Their story goes something like this: Around eight or nine years ago, this large youth group broke off to form a new church plant (Southern Baptist in affiliation). The emphasis at first was on growing the centralized gatherings–the Sunday morning thing. But the pastor of the church turned to some older brothers in the Lord, men with gray hairs (or none at all in one instance!) for guidance. He set up a plurality of elders which grew from three to maybe six or seven. One of those brothers had 17 years of experience in an organic house church setting. That brother recommended that, in order to adequately provide for the discipleship needs of several hundred folks, they needed to get smaller, not larger. Real discipleship, he argued, happens in an intimate fellowship, not in a centralized gathering. Absolutely right, IMHO.

Then another gray-headed brother had some interaction with foreign missions to Muslim countries and discovered as well that small groups are far better for real growth than large ones. He got sold on the house church model, too. So the young preacher said “okay, let’s do it.”

Fast forward several years and you find a church (or network of churches, depending on whom you ask) with about 3000 attenders, 1700 of which are connected with any one of about 70 house churches all over Dayton. They’re broken up in to six regions, with elders providing guidance over each of the regions, and each house church developing its own leadership on the local level. With the right people at the top, this is a really cool set up.

They’ve had some help from a handful of helpful writers and teachers, along with some interaction with Xenos, the network in Columbus. Long story short, they’re currently managing to hold together two very different ways of looking at church: top-down and bottom-up. It remains to be seen whether these two things can harmoniously coincide. I think it takes a particular kind of folks to pull it off. I’m pretty confident there’s not a process that will make this work in just any setting. In the meantime, I think a bunch of churches would like to be a fly on the wall throughout what they’re doing.

I visited one of their house churches for international students on Sunday, and I’ll write about that tomorrow.

Ohio Trip 1: A House Church in Beaver Creek

July 13, 2009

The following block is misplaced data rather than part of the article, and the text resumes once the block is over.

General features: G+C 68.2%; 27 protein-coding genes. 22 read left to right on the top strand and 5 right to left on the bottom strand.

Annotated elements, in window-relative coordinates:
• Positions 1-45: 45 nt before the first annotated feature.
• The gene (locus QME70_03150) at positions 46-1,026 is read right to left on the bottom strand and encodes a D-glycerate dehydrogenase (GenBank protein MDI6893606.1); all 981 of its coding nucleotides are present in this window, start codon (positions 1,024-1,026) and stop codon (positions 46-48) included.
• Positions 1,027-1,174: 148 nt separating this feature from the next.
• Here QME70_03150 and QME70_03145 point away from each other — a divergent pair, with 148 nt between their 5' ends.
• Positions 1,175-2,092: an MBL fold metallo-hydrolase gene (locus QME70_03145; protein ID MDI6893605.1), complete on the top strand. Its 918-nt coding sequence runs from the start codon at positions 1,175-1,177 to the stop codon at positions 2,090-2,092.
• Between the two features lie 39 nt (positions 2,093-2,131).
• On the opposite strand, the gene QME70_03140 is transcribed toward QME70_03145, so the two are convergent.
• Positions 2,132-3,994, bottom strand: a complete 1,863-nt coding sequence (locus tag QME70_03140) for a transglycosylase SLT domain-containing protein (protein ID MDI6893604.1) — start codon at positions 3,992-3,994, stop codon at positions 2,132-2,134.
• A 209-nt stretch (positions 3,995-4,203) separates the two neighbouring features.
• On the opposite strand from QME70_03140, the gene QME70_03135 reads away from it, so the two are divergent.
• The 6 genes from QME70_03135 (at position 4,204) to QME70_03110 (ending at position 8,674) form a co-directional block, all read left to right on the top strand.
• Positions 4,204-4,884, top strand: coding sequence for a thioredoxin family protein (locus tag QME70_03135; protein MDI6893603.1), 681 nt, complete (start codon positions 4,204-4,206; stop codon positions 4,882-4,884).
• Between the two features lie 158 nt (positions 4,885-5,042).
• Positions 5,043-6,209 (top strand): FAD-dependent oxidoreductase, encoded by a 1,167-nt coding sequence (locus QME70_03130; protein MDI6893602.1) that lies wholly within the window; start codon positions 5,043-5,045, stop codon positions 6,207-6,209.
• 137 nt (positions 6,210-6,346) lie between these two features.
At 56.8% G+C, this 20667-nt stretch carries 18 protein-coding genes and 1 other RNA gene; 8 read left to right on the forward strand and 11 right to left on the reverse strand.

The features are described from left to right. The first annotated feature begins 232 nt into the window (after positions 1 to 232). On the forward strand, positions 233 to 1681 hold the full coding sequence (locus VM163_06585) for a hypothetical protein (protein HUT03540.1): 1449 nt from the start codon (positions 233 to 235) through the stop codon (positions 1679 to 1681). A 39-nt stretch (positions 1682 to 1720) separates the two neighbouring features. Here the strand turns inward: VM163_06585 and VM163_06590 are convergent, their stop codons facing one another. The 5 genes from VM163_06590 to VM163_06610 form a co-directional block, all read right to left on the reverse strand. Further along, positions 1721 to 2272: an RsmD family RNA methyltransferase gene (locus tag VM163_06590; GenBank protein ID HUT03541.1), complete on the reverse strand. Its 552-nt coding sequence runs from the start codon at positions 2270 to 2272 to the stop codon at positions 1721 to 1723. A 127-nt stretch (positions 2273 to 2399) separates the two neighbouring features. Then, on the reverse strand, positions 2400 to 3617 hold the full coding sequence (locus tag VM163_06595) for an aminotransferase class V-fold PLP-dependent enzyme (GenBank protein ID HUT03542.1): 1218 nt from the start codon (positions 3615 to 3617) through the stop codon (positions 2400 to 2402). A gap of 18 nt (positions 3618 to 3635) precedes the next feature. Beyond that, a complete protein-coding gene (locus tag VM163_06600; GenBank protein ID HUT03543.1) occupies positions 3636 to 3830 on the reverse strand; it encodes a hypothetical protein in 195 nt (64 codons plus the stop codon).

Wow, what a full 24 hours!

I’ll have to split this up into a couple of posts…there’s too much!

My first night in the Cincinnati area brought me to Beaver Creek, a subdivision of the east side of Dayton, where I met with a small group of folks loosely connected with the Xenos Fellowship of Columbus. This group is one of two or three remote satellites of the main network of churches based about an hour to the northeast.

I had a pleasant time with the folks I met there. The host family was out of town, so some folks were missing (that’s the downside to traveling in the summer to meet groups like this, but hey, I’m a school teacher–it’s the only time I’ve got!) It’s too bad I missed meeting Clem, one of the group’s leaders, cause he’s a writer, too. Before I left, they swiped me a copy of his book What Does God Want Me to Do? which I intend to read at some point soon, and maybe comment on as I go.

Betty, our facilitator for the evening, led the discussion, which took us through a passage in Galatians 4. She had some thought-provoking insights into what we read, and the comments and discussion which resulted was substantive and seemed to issue from real experience. I didn’t really hear any canned answers like you sometimes get in a meeting like this, and the folks in the group seemed to be genuinely walking the path of wrestling with the meaning of the text and its effect on their lives.

I was encouraged and exhorted to consider how both giving to others and allowing others the opportunity to give are marks of maturity. Just like a parent always has an eye towards shaping their children into contributing members of the kingdom of God, so mature believers consider how they can enable and encourage others to give and function–even if that means allowing them to give to you. Graciously receiving can be so much harder than being on the giving end! That takes a bit more presence of mind, doesn’t it? Haven’t you struggled before with allowing others to do for you–give to you–without giving in to the compulsion to make it up to them (so you can be “even”)? Hmmm. Solid stuff.

So in the end I found the discussion helpful and the conversation afterwards challenging (in a good way). They asked me lots of questions about the church group that I meet with, and had some instructive, helpful suggestions to make which I appreciated.

I’ll visit the “mother church” of this group next week and I’m sure I’ll have plenty to report as that experience unfolds. In my next post, I’ll try to capture the visit I had with the next group, Apex. But int he meantime…

O. M. G.

Anyone who has ever traveled between Dayton and Cincinnati knows about the Touchdown Jesus (see below).

This baby is a 60 foot tall, gargantuan monument to religious excess (IMHO) like I’ve rarely seen. It’s HUGE. Makes you almost run off the road trying to take it in. Sheesh.

Bless their hearts 😉